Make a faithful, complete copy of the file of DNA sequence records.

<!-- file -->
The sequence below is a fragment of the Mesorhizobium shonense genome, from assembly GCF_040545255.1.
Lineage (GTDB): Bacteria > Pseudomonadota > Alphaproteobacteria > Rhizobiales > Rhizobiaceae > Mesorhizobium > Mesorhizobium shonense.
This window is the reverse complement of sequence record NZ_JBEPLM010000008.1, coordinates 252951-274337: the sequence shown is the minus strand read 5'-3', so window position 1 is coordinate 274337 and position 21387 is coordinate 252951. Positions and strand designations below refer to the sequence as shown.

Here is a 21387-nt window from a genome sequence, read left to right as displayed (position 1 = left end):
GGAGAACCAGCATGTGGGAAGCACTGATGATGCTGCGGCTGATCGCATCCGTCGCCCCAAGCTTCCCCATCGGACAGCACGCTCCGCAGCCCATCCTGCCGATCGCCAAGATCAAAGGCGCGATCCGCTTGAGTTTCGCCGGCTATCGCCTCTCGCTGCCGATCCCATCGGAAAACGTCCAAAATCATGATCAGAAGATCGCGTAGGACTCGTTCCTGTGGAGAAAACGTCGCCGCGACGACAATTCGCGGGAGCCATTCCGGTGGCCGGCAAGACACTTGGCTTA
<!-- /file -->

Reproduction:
The sequence below is a fragment of the Mesorhizobium shonense genome, from assembly GCF_040545255.1.
Lineage (GTDB): Bacteria > Pseudomonadota > Alphaproteobacteria > Rhizobiales > Rhizobiaceae > Mesorhizobium > Mesorhizobium shonense.
This window is the reverse complement of sequence record NZ_JBEPLM010000008.1, coordinates 252951-274337: the sequence shown is the minus strand read 5'-3', so window position 1 is coordinate 274337 and position 21387 is coordinate 252951. Positions and strand designations below refer to the sequence as shown.

Here is a 21387-nt window from a genome sequence, read left to right as displayed (position 1 = left end):
GGAGAACCAGCATGTGGGAAGCACTGATGATGCTGCGGCTGATCGCATCCGTCGCCCCAAGCTTCCCCATCGGACAGCACGCTCCGCAGCCCATCCTGCCGATCGCCAAGATCAAAGGCGCGATCCGCTTGAGTTTCGCCGGCTATCGCCTCTCGCTGCCGATCCCATCGGAAAACGTCCAAAATCATGATCAGAAGATCGCGTAGGACTCGTTCCTGTGGAGAAAACGTCGCCGCGACGACAATTCGCGGGAGCCATTCCGGTGGCCGGCAAGACACTTGGCTTA